EVERFI Content Team

For many organizations, and their unfortunate employees, compliance training is a once-a-year required event where dour-faced instructors ramble off a litany of “do’s,” “don’ts” and “you’d better not’s.” It’s the type of training that is guaranteed to fail to make an impact on employees for obvious reasons. Employees simply don’t like being lectured at, bombarded with a bunch of legalese, or treated like they’ve already done something wrong, or are about to. 

5 Compliance Training Best Practices

Companies of all types and sizes are required to provide certain types of compliance training for employees. They’re not required to make that training tedious though.

1. Don’t Put the Focus on Compliance

Sure, it’s compliance training. But that’s not the kind of terminology that engages employees and keeps their attention. Instead take a more positive spin to focus on the role employees play in helping to ensure a positive workplace culture—a culture of mutual respect for all.

2. Align the Training With Your Workplace Culture

Show employees how your compliance-related policies and practices support your workplace culture. Offer examples of situations that employees—and leaders—have found themselves in and how the culture has helped them navigate these situations. Explain how employees themselves can help to support the culture by being observant and serving as active bystanders in situations where they may see others straying from expectations.

3. Make Compliance Training Ongoing

Compliance training isn’t (or shouldn’t be) something that you do once a year and cross off your list. To have an impact, compliance training should be incorporated into an ongoing communication process that includes a wide range of inputs—from one-on-ones with managers to posts on the company intranet site to formal compliance training sessions. And, as you can, take advantage of opportunities to share actual examples of how employees handled specific situations effectively. 

In addition, think about specific times of the year when compliance training, or updates, could be especially helpful. The holidays are one example. With parties and other casual gatherings going on, employees can use a reminder of the types of behaviors that are, and are not, acceptable.

5 Changes to Improve the Effectiveness of Your Harassment Training

Elevate your harassment training by using 5 new strategies

4. Make Training Actionable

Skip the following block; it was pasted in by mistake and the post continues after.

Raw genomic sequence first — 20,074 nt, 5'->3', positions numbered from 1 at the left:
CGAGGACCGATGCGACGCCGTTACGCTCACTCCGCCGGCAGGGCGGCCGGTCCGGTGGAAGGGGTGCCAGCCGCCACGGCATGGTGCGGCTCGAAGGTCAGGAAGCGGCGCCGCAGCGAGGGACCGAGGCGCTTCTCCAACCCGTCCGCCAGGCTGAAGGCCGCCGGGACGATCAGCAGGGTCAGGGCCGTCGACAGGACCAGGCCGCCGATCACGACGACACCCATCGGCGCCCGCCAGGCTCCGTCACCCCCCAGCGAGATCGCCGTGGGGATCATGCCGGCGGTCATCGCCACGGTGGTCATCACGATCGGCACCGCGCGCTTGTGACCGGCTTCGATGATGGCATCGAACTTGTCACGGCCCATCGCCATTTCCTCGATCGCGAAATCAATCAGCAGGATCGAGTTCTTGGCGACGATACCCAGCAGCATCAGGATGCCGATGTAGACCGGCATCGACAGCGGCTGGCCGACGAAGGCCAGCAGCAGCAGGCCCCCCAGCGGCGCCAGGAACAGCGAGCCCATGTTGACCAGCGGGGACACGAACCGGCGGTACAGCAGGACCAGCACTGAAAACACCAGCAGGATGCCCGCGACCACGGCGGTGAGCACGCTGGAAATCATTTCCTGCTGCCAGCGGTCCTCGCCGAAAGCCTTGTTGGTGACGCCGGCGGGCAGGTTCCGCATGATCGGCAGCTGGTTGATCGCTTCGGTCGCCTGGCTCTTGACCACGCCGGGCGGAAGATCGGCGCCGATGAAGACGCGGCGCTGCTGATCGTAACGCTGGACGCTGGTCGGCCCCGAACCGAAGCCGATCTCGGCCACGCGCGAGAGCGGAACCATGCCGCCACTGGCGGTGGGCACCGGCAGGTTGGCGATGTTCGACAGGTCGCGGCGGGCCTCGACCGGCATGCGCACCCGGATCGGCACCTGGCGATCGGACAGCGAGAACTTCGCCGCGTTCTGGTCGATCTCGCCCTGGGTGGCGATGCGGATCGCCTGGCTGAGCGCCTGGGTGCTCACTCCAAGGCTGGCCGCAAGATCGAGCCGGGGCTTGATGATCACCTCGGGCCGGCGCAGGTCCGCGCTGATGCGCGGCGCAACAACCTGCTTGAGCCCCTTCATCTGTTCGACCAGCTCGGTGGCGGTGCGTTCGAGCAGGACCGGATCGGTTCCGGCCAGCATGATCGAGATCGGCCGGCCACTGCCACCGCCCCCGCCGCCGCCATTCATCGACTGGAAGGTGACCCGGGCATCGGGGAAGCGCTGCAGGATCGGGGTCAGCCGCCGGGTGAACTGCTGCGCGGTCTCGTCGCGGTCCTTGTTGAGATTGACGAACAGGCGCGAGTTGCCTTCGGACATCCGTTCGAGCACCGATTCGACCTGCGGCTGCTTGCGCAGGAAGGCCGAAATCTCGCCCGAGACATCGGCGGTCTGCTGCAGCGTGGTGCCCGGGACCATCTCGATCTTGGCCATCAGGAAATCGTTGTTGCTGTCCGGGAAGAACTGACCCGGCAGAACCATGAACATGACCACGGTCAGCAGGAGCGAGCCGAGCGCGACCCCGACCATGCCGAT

Gathering information before and after compliance training and using that information to identify opportunities for improvement and take corrective steps, is one very important way you can ensure that your compliance training has an impact on employees.

5. Make Training Fun for Employees

Compliance may not seem like the type of subject that could lend itself to fun, but to the extent, you can think of ways to make the training content engaging and interactive. For instance:

  • Provide scenarios based on the types of issues employees are likely to deal with. Or build scenarios based on situations that are in the news. This can be a way to encourage lively discussion without concern for violating any privacy issues.
  • Think of ways you might incorporate interactive content—e.g. quizzes or games. This can be a good way to enhance learning and engage participants.
  • Focus on practical applications—not the types of situations that are least likely to occur, but the situations that employees are very likely to find themselves in. These are the kind of scenarios that can really make an impact.
  • Encourage input and active discussion. To impact employee engagement, you need to engage them. Create an environment that is open, transparent and two-way. 

Thinking about how you might refresh and reenergize your compliance training to better engage employees and to ensure a positive impact? Start by incorporating these five best practices in your training plans.

Prevent Harassment & Discrimination

Harassment training for the modern workplace can be challenging. EVERFI presents bite-sized content designed with your employees in mind to set the stage for discussing a positive workplace culture.